VIA MERCURY NEWS
Great whites taking a bite out of California sea otter population
California’s sea otters have struggled for years with diseases, parasites and even the occasional collision with boats. But now the fuzzy coastal mascots are increasingly facing another threat: shark attacks.
For reasons still a mystery to scientists, the number of sea otters killed by sharks, with great whites as the leading suspects, has soared in recent years.
“It’s been very dramatic,” said Tim Tinker, a Santa Cruz-based wildlife biologist with the U.S. Geological Survey. “It’s having the biggest impact on population growth of any factor.”
In the mid-1990s, about 10 percent of the dead sea otters found along the California coast had shark bites. Today, it’s roughly 30 percent – and growing – to the point where shark attacks now represent the largest hurdle to the otters’ recovery from the endangered species list.
Last year, 70 sea otters bearing the telltale signs of shark attacks washed ashore between San Mateo County and Santa Barbara.
Among the carcasses with clear shark bite wounds, some have teeth from white sharks embedded in their bodies. Others have scratch patterns on bones that match the serrated edges of white shark teeth. Still others have bite marks in the half-moon pattern of shark jaws.
“We have found some that have survived,” Tinker said. “But I don’t think it’s a very large percentage. I would guess 80 to 90 percent of the time it’s lethal.”
Nobody knows why sharks seem to be killing otters at rates greater than ever recorded off California’s Central Coast. Great whites have never been filmed or even confirmed to have eaten an entire otter for food.
One leading theory, Tinker said, is that the populations of sea lions and elephant seals – the marine mammals that white sharks regularly eat – has grown in recent decades, expanding to new places. Sharks might be changing their hunting patterns and accidentally be biting sea otters, mistaking them for seals and sea lions, and then leaving them to die.
“Is it because the sharks are changing their behavior, or is there a change in the number of sharks?” said Mike Murray, staff veterinarian at the Monterey Bay Aquarium. “Or is there something wrong with the otters? Are these otters sick and maybe doing something at the surface of the water that attracts a predator? Or are they unable to evade predators?”
It’s difficult to say that white shark numbers are increasing. Last year, the first comprehensive study of the number of white sharks off the California coast estimated there are 219, fewer than previously thought.
“We can’t say if it is going up or down,” said shark expert Barbara Block, a Stanford marine biology professor who helped write the population study.
Block said other species of sharks, including seven gills and makos, might also be attacking otters. She said that having a population of large predators is healthy for any ecosystem, and that more research is needed before clear conclusions can be drawn.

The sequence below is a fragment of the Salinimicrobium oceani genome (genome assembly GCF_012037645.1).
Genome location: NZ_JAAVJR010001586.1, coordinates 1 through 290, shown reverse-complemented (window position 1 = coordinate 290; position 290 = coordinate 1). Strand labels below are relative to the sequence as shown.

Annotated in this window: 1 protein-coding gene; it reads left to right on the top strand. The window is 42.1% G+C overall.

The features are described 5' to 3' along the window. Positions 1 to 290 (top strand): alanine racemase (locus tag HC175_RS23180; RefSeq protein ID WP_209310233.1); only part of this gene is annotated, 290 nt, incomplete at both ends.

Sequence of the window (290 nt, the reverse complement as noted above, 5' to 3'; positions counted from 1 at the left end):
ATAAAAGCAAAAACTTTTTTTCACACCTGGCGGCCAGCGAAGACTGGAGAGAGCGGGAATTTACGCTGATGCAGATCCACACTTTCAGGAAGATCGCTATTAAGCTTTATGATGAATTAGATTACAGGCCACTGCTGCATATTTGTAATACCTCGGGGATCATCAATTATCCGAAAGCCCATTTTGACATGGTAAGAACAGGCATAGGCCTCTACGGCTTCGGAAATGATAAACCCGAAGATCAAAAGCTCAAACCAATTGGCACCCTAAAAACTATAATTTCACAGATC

“It could be just a few individuals, or a few species,” Block said. “The neighborhood is rich in species. We need to keep in mind it’s a wild place out here.”
In recent years, scientists have struggled to explain why California sea otters, hunted to near extinction a century ago, have rebounded, but only slowly. The most recent count, in 2010, estimated 2,711 otters off the California coast, a decrease of 3.6 percent from the year before.
Marine biologists have cited diseases like toxoplasmosis, believed to be related to polluted runoff from land, as factors. Before, sharks were considered a minor threat. A decade ago most shark attacks occurred on male otters, which are more numerous near the northern boundary of the otter range near Año Nuevo State Park in San Mateo County.
But more recently, the number of female otters – more dominant in the southern part of the range – killed by sharks has soared. Each female can give birth to eight or more pups, so the trend is particularly troubling.
One major change: the abundance of elephant seals. Until 1990, the large mammals were rare along the coast in San Luis Obispo or Santa Barbara counties. But that year, two dozen came ashore at Piedras Blancas, near Hearst Castle. Now there are more than 15,000.
A small number of white sharks, perhaps juveniles, could be coming into the area to feed on young elephant seals and end up killing otters as well, Tinker said. Had the rate of shark attacks remained where it was a decade ago, there would be roughly 500 more California sea otters now – about 3,250, according to his computer models. That would be enough to reach the 3,090 population target to remove the otter from the federally endangered-species list…
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